You can see this disconnect clearly in Labour’s Five Missions that Starmer announced in February 2023:

•  Get the UK’s economic growth to the highest sustained level in the G7 by the end of Labour’s first term

•  Make Britain a “clean energy superpower” with zero-carbon electricity by 2030

•  Improve the NHS by reforming health and care service and reducing health inequality

•  Create safer streets with 13,000 more neighbourhood police and police community support officers

•  Improve opportunity for all citizens through improvements in childcare, schools, further education and lifelong learning.

Few would challenge the virtue of such bold and generalised aspirations, but the phraseology points to long-term tasks, at precisely a time when the need for intervention for the public good is at its most urgent.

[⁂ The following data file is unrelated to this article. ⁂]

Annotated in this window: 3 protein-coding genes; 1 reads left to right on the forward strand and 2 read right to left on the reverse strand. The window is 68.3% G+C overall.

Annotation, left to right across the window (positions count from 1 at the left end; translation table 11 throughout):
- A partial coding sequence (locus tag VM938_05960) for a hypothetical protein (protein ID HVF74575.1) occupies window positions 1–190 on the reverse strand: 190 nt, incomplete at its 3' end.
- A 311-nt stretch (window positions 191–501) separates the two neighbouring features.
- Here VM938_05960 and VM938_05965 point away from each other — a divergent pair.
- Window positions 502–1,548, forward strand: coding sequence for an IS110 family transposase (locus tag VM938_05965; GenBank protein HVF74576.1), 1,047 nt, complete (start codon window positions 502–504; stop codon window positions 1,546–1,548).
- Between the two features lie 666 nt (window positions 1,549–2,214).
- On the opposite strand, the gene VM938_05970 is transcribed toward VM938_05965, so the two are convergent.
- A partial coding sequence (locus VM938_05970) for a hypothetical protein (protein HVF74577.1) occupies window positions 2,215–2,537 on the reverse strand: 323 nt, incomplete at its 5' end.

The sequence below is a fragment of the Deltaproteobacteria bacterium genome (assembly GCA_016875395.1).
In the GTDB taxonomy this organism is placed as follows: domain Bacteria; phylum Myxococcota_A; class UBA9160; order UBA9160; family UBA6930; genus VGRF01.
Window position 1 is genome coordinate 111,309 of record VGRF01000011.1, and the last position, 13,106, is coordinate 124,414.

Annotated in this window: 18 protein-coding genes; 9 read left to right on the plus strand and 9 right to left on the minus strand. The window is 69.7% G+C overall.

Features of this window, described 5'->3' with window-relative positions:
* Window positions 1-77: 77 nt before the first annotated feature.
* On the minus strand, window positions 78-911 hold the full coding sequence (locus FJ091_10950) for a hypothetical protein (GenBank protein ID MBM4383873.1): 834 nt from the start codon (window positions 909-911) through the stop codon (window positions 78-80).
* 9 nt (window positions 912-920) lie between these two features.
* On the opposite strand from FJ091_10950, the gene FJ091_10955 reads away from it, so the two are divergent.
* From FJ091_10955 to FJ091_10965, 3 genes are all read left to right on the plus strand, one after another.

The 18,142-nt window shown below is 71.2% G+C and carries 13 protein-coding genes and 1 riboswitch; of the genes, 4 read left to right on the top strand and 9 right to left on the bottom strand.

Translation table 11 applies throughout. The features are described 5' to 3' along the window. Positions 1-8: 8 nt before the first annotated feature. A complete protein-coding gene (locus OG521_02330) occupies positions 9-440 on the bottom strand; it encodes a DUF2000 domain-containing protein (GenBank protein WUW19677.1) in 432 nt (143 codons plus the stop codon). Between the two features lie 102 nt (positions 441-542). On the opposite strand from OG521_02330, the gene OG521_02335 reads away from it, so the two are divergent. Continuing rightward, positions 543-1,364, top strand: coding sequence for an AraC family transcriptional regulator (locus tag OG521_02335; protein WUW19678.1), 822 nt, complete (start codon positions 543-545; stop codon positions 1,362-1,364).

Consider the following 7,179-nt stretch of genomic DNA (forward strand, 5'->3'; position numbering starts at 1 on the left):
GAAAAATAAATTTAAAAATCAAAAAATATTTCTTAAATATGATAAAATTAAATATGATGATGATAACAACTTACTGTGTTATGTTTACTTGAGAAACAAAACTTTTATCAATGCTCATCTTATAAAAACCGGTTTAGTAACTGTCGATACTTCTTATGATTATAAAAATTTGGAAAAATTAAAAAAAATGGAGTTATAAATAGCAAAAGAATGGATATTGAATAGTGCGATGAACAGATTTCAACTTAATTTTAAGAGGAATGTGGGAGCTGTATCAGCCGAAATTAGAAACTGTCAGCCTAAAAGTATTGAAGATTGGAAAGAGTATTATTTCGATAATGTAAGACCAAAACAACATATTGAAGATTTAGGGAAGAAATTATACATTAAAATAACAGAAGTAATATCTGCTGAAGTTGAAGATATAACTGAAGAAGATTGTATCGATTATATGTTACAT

Across the day we have seen a number of Catholic organisations, leaders and commentators calling for the government to ‘act urgently’ or to ‘make it a priority’ to address particular social ills and inequalities. After several months of asking Catholics to consider these issues when they came to vote, it is now down to faith communities to press the government hard to address urgent ground-level issues of human concern with as much priority as it’s intending to devote to its longer-term goals.

Of course we do need to build a better Britain for future generations, but this mustn’t be achieved at the cost of ignoring present human sufferings and difficulties. The Samaritan may have been hurrying to Jericho …

Joseph Kelly is a Catholic writer and theologian